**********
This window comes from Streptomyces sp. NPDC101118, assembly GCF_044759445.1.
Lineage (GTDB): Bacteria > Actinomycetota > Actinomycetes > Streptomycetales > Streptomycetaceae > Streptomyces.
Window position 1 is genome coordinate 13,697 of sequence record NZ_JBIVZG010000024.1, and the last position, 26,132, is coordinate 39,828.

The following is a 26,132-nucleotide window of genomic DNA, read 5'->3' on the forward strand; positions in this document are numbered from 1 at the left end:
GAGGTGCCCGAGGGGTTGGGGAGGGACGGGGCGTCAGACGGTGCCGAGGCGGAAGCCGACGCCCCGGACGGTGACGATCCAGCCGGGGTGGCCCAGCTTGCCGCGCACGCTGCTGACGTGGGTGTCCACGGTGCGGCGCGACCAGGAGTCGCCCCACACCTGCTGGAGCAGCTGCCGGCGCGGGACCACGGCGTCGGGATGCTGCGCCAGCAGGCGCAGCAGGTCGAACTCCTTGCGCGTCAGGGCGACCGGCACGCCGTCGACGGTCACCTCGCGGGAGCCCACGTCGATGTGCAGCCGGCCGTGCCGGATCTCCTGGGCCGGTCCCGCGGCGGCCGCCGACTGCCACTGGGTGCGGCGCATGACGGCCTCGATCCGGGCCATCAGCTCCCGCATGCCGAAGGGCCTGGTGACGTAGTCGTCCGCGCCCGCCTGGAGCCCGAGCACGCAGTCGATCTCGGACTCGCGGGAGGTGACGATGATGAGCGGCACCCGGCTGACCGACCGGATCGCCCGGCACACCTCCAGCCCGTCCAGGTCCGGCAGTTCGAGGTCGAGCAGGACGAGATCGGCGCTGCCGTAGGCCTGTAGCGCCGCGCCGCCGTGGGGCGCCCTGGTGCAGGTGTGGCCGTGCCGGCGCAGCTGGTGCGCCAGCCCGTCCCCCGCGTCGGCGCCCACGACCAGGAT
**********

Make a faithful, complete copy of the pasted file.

This window comes from Streptomyces sp. NPDC101118, assembly GCF_044759445.1.
Lineage (GTDB): Bacteria > Actinomycetota > Actinomycetes > Streptomycetales > Streptomycetaceae > Streptomyces.
Window position 1 is genome coordinate 13,697 of sequence record NZ_JBIVZG010000024.1, and the last position, 26,132, is coordinate 39,828.

The following is a 26,132-nucleotide window of genomic DNA, read 5'->3' on the forward strand; positions in this document are numbered from 1 at the left end:
GAGGTGCCCGAGGGGTTGGGGAGGGACGGGGCGTCAGACGGTGCCGAGGCGGAAGCCGACGCCCCGGACGGTGACGATCCAGCCGGGGTGGCCCAGCTTGCCGCGCACGCTGCTGACGTGGGTGTCCACGGTGCGGCGCGACCAGGAGTCGCCCCACACCTGCTGGAGCAGCTGCCGGCGCGGGACCACGGCGTCGGGATGCTGCGCCAGCAGGCGCAGCAGGTCGAACTCCTTGCGCGTCAGGGCGACCGGCACGCCGTCGACGGTCACCTCGCGGGAGCCCACGTCGATGTGCAGCCGGCCGTGCCGGATCTCCTGGGCCGGTCCCGCGGCGGCCGCCGACTGCCACTGGGTGCGGCGCATGACGGCCTCGATCCGGGCCATCAGCTCCCGCATGCCGAAGGGCCTGGTGACGTAGTCGTCCGCGCCCGCCTGGAGCCCGAGCACGCAGTCGATCTCGGACTCGCGGGAGGTGACGATGATGAGCGGCACCCGGCTGACCGACCGGATCGCCCGGCACACCTCCAGCCCGTCCAGGTCCGGCAGTTCGAGGTCGAGCAGGACGAGATCGGCGCTGCCGTAGGCCTGTAGCGCCGCGCCGCCGTGGGGCGCCCTGGTGCAGGTGTGGCCGTGCCGGCGCAGCTGGTGCGCCAGCCCGTCCCCCGCGTCGGCGCCCACGACCAGGAT